It’s not easy to list all of Noa Margalit’s accomplishments in one sentence. So take a deep breath and get ready for a long paragraph:
The 34-year-old Tel Aviv resident was commander of an Air Force air-traffic control course; performed around the world with the band The Carsitters and today as a solo singer-guitarist; opened and ran Café Barnash in Tel Aviv from 2010 to 2014; opened a restaurant in Los Angeles for a friend last year; produces the award-winning comedy “Repertory Theatre” for The Elephant and the Mouse theater company; handles special projects at Jerusalem-based Routes Travel; was involved in launching Israel’s first online biking magazine, We Ride; produced a music video for a nonprofit that assists at-risk teenage girls; cooked meals for thousands of needy people last Rosh Hashana eve with Israel Scouts in Holon; and was one of three Israeli residents invited to Devil’s Thumb Ranch Resort in Colorado for The Harvest, a first-ever gathering devoted to serving up Jewish cuisine as the next major global food movement.
That is far from a complete list, but you get the idea.
“Israelis are generally smart, positive doers,” Margalit tells ISRAEL21c, speaking in broad terms yet unwittingly describing herself too. “Everywhere you go there are Israelis putting ideas into action to make changes. In Israel we put a lot of emphasis on the importance of good food, and when we get together, like at The Harvest, we can change even political situations. It feels like we have the power to change the world.”
The Harvest, held September 30 to October 2 – organized in partnership with the Charles and Lynn Schusterman Family Foundation’s Connection Points initiative — gathered 60 leading restaurateurs, chefs, farmers, entrepreneurs, bloggers and cookbook authors to explore such challenges as using kosher dietary guidelines as part of a dialogue aimed at creating healthier and more sustainable communities in the Jewish world and beyond.
Of course, defining Jewish or even Israeli cuisine depends on one’s personal perspective.
“The Israeli perspective I brought is that we are such a small country and yet we have such high-quality produce and such great chefs and culinary culture,” Margalit says.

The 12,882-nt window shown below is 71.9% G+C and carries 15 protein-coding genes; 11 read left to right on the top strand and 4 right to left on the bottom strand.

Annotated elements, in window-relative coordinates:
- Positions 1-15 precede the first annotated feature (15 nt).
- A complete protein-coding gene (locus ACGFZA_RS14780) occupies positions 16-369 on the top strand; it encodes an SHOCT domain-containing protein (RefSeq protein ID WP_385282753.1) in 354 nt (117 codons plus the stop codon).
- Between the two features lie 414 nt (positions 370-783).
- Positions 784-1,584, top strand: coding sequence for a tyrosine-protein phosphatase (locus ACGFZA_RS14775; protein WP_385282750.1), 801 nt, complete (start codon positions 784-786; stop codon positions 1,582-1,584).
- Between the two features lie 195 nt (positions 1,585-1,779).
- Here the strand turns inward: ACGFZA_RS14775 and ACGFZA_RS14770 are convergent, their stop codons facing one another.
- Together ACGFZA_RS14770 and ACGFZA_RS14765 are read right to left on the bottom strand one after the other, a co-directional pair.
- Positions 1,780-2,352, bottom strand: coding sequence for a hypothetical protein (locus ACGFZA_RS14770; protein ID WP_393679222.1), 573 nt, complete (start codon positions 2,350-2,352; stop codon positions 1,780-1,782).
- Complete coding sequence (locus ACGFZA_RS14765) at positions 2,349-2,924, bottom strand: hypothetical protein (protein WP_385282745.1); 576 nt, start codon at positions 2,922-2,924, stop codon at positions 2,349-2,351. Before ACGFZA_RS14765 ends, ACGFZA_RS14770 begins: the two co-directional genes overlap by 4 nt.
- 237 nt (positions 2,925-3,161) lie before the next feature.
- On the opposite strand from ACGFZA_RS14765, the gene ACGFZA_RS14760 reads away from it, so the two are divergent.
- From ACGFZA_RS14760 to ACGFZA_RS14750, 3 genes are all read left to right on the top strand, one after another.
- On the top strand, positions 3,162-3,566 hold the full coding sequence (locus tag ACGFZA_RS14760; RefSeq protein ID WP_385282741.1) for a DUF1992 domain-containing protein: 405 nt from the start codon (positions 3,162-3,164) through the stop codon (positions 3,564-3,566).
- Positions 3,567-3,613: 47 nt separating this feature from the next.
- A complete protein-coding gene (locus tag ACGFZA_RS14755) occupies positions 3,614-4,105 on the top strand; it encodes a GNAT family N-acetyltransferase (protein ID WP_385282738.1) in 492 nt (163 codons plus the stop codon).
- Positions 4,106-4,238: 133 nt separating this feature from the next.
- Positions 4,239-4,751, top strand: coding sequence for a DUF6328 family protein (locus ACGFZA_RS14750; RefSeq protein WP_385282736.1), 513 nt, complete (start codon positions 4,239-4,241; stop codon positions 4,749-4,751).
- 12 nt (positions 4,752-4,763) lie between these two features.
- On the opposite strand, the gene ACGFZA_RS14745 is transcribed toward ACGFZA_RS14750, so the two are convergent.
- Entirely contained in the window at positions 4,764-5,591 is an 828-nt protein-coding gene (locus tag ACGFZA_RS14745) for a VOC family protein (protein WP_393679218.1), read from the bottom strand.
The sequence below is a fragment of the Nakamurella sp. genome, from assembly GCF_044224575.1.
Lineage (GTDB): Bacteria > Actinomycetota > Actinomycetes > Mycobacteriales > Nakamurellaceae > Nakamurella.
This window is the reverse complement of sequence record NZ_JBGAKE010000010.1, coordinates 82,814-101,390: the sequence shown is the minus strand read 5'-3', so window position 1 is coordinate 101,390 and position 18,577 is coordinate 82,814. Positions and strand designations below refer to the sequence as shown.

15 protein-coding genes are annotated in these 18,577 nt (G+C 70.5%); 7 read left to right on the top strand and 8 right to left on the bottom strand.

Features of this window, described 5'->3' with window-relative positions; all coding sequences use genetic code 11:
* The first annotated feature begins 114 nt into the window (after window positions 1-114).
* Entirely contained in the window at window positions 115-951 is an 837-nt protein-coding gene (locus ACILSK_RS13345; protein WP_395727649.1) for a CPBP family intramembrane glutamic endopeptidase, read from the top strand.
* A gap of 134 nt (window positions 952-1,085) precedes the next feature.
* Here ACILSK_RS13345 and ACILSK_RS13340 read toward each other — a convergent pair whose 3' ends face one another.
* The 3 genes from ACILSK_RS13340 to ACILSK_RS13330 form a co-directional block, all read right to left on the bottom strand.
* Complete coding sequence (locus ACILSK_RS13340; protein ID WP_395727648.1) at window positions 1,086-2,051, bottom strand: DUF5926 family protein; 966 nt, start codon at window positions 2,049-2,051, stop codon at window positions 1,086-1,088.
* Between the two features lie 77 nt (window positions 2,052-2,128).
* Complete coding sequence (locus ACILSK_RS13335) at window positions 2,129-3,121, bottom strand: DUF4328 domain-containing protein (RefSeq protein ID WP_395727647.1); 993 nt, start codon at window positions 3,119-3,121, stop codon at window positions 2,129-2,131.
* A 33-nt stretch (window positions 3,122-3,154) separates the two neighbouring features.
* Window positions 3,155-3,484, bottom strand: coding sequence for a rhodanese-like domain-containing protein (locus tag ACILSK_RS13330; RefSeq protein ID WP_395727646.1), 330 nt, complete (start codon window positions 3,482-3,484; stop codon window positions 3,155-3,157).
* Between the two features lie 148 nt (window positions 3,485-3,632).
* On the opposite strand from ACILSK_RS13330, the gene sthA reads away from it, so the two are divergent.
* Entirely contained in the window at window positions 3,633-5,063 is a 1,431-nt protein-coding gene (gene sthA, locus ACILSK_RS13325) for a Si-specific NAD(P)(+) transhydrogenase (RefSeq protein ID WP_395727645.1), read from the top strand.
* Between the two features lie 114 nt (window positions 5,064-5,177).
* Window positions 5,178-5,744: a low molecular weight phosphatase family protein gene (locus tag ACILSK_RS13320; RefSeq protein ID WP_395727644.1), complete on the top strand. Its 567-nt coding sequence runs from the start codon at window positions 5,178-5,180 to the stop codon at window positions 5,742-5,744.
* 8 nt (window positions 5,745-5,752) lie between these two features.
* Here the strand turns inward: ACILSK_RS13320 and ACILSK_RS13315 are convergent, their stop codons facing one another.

“It’s not like we have bagels and cream cheese in every corner, and for me that’s not Jewish food anyway. My food is based on my parents’ origin from Poland and Germany — chicken soup with kneidlach, chopped liver, salted fish — and with the arrival of immigrants from Russia and Ethiopia, Morocco and Yemen it’s all getting fused to create one big, amazing kitchen.
“To me, Israeli food is hummus, falafel, shawarma, chopped salad and big breakfasts full of color, flavor and spices.”
Three years ago, Margalit relocated to LA for a year to help chef Lior Hillel launch Nature’s Brew, an eatery that “uses a lot of fresh vegetables, tahini, hummus — things that for Americans are new, but I consider very Israeli.”
Things for the soul
As a 10-year-old in Ra’anana, Margalit was already on the food scene. “My first job was working at a pizza and ice-cream place. I was too little to work the frozen yogurt machine, so I’d jump up and grab the handle to pull it down.”
After her military service, Margalit chased her music and culinary dreams while working in a restaurant and studying marketing and management. She still takes courses at least once a year “to match what I’m doing at that time, for instance project management and new media marketing. Now I’m about to study Arabic and architectural design, things that will enrich me.”
She fell into her role as a theatrical producer, after moving to Tel Aviv in 2003 with a friend in acting school. The critically acclaimed “Repertory Theatre” by Eldad Cohen is performed in English and Hebrew; its most recent showing abroad was at the Edinburgh Fringe Festival in 2013 and the Stockholm and Camden fringe festivals in 2014.
“Producing is a good skill because it doesn’t matter what you produce. I can do big conventions, music shows or theater shows,” says Margalit.
As special projects producer for Routes, she organizes events including the Schusterman Foundation’s ROI Summit and Tikkun Olam Makers make-a-thon, which culminates in ready-to-use products for people with disabilities.
“I like to volunteer and do other things for my soul,” says Margalit. “Life has brought me to so many interesting paths and experiences.”
Now she’s ready for love and marriage. “I’m seeking someone to complete me or be the exact opposite of me,” she says with a laugh.